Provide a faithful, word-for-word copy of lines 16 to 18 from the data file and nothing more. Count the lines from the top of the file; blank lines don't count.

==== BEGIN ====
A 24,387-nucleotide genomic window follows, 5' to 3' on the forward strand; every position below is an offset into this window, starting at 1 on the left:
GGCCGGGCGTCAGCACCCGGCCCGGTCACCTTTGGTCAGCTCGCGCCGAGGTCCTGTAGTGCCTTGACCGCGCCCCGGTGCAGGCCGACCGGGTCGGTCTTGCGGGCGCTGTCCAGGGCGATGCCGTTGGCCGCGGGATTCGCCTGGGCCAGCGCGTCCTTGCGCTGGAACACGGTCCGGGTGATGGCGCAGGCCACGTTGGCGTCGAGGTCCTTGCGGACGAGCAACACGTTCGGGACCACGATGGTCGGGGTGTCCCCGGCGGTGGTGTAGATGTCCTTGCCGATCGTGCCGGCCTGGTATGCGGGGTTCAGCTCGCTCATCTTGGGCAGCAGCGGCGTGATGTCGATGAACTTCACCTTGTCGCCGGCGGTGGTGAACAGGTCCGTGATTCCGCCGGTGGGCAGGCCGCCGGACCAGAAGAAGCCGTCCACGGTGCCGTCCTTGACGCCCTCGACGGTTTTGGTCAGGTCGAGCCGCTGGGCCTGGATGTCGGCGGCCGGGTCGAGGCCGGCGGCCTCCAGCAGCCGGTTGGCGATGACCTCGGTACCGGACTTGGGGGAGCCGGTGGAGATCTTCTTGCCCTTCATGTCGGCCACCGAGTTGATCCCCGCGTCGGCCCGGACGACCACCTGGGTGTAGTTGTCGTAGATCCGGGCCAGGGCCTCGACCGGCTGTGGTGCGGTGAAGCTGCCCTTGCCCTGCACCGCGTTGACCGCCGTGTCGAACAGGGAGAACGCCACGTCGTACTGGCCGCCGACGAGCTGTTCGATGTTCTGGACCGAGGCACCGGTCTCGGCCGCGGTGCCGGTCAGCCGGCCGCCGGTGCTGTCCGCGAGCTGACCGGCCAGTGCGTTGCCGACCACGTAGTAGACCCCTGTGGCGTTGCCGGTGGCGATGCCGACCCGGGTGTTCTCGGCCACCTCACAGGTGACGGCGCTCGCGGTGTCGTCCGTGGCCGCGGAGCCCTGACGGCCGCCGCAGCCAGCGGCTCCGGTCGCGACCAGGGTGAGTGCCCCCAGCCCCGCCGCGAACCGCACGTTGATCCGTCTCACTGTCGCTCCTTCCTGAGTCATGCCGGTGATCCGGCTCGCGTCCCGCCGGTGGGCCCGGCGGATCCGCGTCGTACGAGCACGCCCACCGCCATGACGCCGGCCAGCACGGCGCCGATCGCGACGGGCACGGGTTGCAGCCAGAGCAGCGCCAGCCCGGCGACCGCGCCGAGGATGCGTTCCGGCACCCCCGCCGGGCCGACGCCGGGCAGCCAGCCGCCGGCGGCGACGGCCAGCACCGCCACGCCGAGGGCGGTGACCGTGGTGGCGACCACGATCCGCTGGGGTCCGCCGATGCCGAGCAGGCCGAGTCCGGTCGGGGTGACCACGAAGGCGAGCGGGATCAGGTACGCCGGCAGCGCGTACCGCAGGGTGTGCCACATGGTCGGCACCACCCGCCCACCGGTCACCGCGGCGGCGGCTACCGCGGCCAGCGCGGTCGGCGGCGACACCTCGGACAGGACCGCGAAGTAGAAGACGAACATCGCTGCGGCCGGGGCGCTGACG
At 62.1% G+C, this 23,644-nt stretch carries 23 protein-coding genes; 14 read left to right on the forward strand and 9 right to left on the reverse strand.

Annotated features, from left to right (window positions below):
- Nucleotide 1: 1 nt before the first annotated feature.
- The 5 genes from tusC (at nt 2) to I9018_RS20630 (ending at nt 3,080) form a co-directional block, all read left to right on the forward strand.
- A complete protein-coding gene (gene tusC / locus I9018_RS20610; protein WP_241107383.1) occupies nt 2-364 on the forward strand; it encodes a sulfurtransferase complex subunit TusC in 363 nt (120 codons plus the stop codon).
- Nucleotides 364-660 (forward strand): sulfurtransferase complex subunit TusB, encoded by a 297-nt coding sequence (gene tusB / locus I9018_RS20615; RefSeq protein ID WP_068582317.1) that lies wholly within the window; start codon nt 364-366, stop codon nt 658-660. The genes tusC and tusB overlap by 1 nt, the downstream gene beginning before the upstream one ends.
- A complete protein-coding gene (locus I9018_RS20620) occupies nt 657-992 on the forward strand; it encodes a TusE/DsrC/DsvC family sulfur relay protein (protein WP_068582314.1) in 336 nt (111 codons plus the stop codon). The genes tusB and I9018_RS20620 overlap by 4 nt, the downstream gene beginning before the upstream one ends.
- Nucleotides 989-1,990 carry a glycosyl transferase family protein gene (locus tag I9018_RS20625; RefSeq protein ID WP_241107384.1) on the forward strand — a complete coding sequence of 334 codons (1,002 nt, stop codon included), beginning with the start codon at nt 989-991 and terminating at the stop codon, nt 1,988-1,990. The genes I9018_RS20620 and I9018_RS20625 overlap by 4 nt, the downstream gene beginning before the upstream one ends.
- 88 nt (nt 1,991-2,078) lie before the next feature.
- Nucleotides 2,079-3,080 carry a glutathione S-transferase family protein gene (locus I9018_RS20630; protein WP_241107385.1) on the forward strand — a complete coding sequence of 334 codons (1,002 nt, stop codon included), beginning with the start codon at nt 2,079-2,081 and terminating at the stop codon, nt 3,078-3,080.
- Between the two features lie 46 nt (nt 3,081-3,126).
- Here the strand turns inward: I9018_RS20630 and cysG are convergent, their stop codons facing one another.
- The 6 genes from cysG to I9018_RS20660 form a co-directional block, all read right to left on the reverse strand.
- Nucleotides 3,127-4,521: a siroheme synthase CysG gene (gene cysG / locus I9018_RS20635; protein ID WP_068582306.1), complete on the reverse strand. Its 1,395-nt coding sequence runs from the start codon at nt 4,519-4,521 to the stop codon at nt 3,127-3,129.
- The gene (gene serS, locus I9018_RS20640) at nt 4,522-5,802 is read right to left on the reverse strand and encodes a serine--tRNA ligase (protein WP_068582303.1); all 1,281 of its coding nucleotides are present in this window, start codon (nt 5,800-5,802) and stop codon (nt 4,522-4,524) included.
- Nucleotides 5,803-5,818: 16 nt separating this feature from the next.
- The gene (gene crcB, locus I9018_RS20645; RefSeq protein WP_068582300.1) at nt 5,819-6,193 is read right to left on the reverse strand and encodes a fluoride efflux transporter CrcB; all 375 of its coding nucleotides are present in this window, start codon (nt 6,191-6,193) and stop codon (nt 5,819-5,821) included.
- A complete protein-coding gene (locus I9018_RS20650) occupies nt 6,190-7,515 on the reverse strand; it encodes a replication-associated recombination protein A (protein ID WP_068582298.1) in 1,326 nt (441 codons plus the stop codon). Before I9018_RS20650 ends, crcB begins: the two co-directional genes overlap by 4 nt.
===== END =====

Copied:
- Nucleotides 3,127-4,521: a siroheme synthase CysG gene (gene cysG / locus I9018_RS20635; protein ID WP_068582306.1), complete on the reverse strand. Its 1,395-nt coding sequence runs from the start codon at nt 4,519-4,521 to the stop codon at nt 3,127-3,129.
- The gene (gene serS, locus I9018_RS20640) at nt 4,522-5,802 is read right to left on the reverse strand and encodes a serine--tRNA ligase (protein WP_068582303.1); all 1,281 of its coding nucleotides are present in this window, start codon (nt 5,800-5,802) and stop codon (nt 4,522-4,524) included.
- Nucleotides 5,803-5,818: 16 nt separating this feature from the next.